DATAMATH  CALCULATOR  MUSEUM

Texas Instruments TI-83 ViewScreen™

Date of introduction:  March 1999 Display technology:  LCD dot matrix
New price:  ($120.00 in 2001) Display size:  8 * 16 characters
Size:  7.2" x 3.2" x 0.95"
 182 x 81 x 24 mm3
   
Weight:  6.6 ounces, 186 grams Serial No:  V44 00142
Batteries:  4*AAA + CR1620 Date of manufacture:  mth 07 year 1999 (N)
AC-Adapter:   Origin of manufacture:  Taiwan (I)
Precision:  14 Integrated circuits:  CPU: Toshiba T6C79
 ROM: TI883-03©1998
 RAM: SRM2B256
 Display: T6A04A
Memories:      
Program steps:  27k Bytes Courtesy of:  Joerg Woerner

TI-83VSC_I0799_Back.jpg (236654 Byte)The TI-83 ViewScreen Calculator (VSC) is the teacher version of the standard TI-83. It connects with a special port to a ViewScreen panel via a cable. Placing the panel on the overhead projector enlarges the image of the handheld screen so that each student can follow along.

Three ViewScreen panels were available in 2003:

Panel 1: TI-73 VSC, TI-80 VSC, TI-82 VSC, TI-83 VSC,
    TI-83 Plus VSC, TI-83 Plus Silver Edition VSC
Panel 2: TI-89 VSC, TI-92, TI-92 Plus, Voyage 200
Panel 3: TI-85 VSC (2nd design), TI-86 VSC

As an alternative the TI-Presenter video adapter connects to a TV or other projection device with a video input port. 

TI-83VSC_I0799_PCB.jpg (678260 Byte)From a technical point of view the TI-83 VSC is almost identical with the students TI-83. The main difference you notice is a bulgier bottom shell of the calculator housing to accommodate the ViewScreen electronics and connector. Dismantling the TI-83 VSC reveals a small printed circuit board (PCB) with two driver chips connected with a flexible cable to the display PCB of the calculator.

The calculator uses just four main components on the printed circuit boards (PCB’s):

TI-83VSC_I0799_PCBM.jpg (236820 Byte)CPU (Central processing Unit): The Toshiba T6C79 is a so-called Application Specific CPU and combines a Z80 core with an ASIC (Application Specific Integrated Circuit). You’ll find different approaches within the graphing calculator line of Texas Instruments, sometimes the usage of an individual CPU (e.g. Z80 and M68000) with a supporting ASIC or – like with this TI-83 VSC - the integration of the CPU into the ASIC.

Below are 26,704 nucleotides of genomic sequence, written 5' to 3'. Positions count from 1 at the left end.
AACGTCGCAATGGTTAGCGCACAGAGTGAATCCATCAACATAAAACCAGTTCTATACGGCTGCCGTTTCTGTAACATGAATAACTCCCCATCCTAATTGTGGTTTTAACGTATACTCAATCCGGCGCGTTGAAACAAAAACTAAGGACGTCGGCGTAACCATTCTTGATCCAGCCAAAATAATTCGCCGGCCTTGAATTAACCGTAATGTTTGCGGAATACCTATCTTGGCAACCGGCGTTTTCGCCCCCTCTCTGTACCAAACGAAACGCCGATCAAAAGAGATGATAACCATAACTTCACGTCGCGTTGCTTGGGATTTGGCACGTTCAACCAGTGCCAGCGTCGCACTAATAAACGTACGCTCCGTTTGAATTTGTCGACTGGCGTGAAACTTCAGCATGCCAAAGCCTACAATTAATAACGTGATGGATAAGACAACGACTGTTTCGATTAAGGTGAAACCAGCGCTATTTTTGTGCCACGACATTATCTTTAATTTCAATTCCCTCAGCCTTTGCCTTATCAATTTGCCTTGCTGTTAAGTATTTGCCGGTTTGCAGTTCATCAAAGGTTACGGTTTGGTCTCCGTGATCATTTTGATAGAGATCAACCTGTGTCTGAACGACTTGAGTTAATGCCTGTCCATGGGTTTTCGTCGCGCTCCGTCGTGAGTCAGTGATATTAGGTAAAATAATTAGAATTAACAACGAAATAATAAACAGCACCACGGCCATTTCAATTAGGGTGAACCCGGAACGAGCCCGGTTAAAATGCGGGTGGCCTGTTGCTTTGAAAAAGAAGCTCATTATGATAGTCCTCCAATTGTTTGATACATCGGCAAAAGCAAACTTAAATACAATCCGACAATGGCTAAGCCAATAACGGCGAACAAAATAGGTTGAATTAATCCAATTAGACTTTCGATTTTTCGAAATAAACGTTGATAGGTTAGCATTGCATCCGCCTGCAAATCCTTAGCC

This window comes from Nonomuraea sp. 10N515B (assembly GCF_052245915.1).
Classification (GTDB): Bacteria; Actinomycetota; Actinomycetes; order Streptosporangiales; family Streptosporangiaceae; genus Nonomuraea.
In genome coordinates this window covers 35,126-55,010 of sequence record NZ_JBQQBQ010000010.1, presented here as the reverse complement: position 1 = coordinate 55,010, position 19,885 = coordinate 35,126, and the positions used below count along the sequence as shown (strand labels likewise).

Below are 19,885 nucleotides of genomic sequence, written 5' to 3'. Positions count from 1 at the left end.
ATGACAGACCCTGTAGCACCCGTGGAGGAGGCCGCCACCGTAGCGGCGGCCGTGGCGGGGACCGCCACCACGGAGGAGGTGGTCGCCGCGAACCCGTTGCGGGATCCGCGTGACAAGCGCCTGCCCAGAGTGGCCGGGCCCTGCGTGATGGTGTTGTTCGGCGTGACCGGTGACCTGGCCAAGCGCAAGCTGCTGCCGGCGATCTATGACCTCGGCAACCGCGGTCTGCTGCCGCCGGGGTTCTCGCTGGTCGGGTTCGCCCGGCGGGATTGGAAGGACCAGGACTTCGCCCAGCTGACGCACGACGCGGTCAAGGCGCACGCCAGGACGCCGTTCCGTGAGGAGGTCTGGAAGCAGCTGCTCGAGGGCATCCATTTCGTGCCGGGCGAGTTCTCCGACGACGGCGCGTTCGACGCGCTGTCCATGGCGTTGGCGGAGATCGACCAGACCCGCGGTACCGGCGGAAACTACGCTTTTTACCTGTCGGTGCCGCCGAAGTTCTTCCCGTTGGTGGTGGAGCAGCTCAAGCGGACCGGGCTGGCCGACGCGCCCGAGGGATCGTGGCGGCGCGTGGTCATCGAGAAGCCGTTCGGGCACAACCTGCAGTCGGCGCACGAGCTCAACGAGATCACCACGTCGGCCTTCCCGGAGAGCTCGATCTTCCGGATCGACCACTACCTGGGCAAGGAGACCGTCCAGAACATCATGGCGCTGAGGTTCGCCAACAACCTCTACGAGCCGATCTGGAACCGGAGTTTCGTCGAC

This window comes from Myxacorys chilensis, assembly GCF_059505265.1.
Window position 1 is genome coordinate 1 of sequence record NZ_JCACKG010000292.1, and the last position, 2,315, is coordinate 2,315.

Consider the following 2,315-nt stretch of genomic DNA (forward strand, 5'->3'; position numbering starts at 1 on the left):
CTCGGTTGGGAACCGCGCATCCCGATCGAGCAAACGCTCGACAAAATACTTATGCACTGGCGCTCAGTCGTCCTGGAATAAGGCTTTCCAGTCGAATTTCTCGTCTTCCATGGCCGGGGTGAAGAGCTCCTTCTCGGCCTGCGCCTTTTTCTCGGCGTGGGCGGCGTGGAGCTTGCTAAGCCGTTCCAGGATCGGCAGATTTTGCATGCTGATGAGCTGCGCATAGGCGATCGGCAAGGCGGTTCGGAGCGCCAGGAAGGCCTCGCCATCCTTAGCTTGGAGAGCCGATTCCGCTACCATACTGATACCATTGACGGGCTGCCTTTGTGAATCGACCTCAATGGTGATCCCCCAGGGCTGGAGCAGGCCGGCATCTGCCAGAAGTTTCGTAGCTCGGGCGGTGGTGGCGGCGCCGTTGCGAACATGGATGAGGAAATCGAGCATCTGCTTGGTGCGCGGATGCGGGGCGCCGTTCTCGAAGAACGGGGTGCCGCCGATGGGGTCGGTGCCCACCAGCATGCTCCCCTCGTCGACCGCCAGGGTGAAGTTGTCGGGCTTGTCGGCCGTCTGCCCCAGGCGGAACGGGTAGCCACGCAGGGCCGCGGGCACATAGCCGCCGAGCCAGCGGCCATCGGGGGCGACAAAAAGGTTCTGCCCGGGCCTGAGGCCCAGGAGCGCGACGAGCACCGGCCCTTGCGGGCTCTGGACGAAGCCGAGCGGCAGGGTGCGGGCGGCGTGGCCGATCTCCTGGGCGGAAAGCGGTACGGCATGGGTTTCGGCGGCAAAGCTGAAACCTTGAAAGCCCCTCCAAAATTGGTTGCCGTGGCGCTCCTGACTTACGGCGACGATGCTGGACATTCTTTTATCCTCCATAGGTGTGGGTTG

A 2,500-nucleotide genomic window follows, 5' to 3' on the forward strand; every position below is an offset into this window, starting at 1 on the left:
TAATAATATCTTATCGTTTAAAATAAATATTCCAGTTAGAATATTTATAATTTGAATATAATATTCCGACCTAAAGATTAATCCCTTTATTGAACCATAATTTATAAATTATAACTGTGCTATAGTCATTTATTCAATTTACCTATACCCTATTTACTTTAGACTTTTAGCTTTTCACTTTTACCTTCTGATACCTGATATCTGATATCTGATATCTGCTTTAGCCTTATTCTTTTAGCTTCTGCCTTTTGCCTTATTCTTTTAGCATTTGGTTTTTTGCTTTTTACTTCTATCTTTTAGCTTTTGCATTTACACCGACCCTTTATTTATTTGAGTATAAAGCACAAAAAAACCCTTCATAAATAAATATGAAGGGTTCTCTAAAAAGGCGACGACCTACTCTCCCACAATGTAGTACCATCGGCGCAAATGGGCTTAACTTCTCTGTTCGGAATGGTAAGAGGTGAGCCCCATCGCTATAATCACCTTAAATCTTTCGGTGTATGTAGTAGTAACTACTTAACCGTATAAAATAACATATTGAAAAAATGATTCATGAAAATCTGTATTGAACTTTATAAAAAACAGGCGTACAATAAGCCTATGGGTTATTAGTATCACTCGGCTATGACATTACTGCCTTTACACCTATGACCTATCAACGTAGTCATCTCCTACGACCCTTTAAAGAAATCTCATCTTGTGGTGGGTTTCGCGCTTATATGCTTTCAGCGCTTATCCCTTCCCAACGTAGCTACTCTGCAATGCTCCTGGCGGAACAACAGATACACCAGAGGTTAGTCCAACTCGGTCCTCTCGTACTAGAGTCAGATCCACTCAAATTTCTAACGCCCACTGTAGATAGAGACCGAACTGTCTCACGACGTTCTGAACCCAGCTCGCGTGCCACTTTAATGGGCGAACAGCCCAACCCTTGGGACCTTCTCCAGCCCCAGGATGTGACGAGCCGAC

ROM (Read Only Memory): The ROM contains the operating system of the calculator. The first products on the market used mask-programmable ROM’s, the program was strored already during the production of the Integrated Circuit. Later calculators changed to Flash ROM’s, a technology allowing the programming of the software during the final production stage of the calculator. With the TI-83 Plus and all later graphing calculators from Texas Instruments even the user was able to reprogram the operating system.

The LH532KZC TI883-03©1998 ROM of this TI-83 VSC was manufactured by Sharp, Japan.

RAM (Random Access Memory): The RAM is used as data memory and is used to store both variables, user programs and intermediate results. This TI-83 VSC makes use of SRM2B256 manufactured by Epson, Japan. The capacity of the memory is 32k Bytes.

TI-83VSC_I0799_PCBD.jpg (107293 Byte)DISPLAY: The Toshiba T6A04A is a driver for small-to-medium-sized dot matrix graphic LCD’s. It is compatible with Z80 based CPU’s and drives displays with up to 120 columns and 64 rows. The display of the TI-83 VSC is just 96 * 64, therefore only one display driver is necessary. The bare chip is mounted on a flexible piece of circuit board attached between the display and the main PCB.


A serial port of the calculators allows the connection to the Calculator-Based Laboratory system CBL, its successor CBL 2, the Calculator-Based Ranger CBR and its successor CBR 2.

Don't miss the colorful slide cases developed for the TI-83 Plus, they fit on the TI-83 ViewScreen, too.


ROM-Versions:

1.02
1.03
1.04
1.06
1.07
1.08
1.10

You can check the ROM version of your TI-83 VSC using the following key sequence and reading the number on your screen:

[MODE] [ALPHA] [S]

Information provided by ticalc.org and Xavier Andréani.

Exam acceptance:

The TI-83 VSC is permitted (as of September 27, 2007) for use on SAT, ACT, PSAT and AP exams.

 

horizontal rule

If you have additions to the above article please email: joerg@datamath.org.

© Joerg Woerner, February 20, 2003. No reprints without written permission.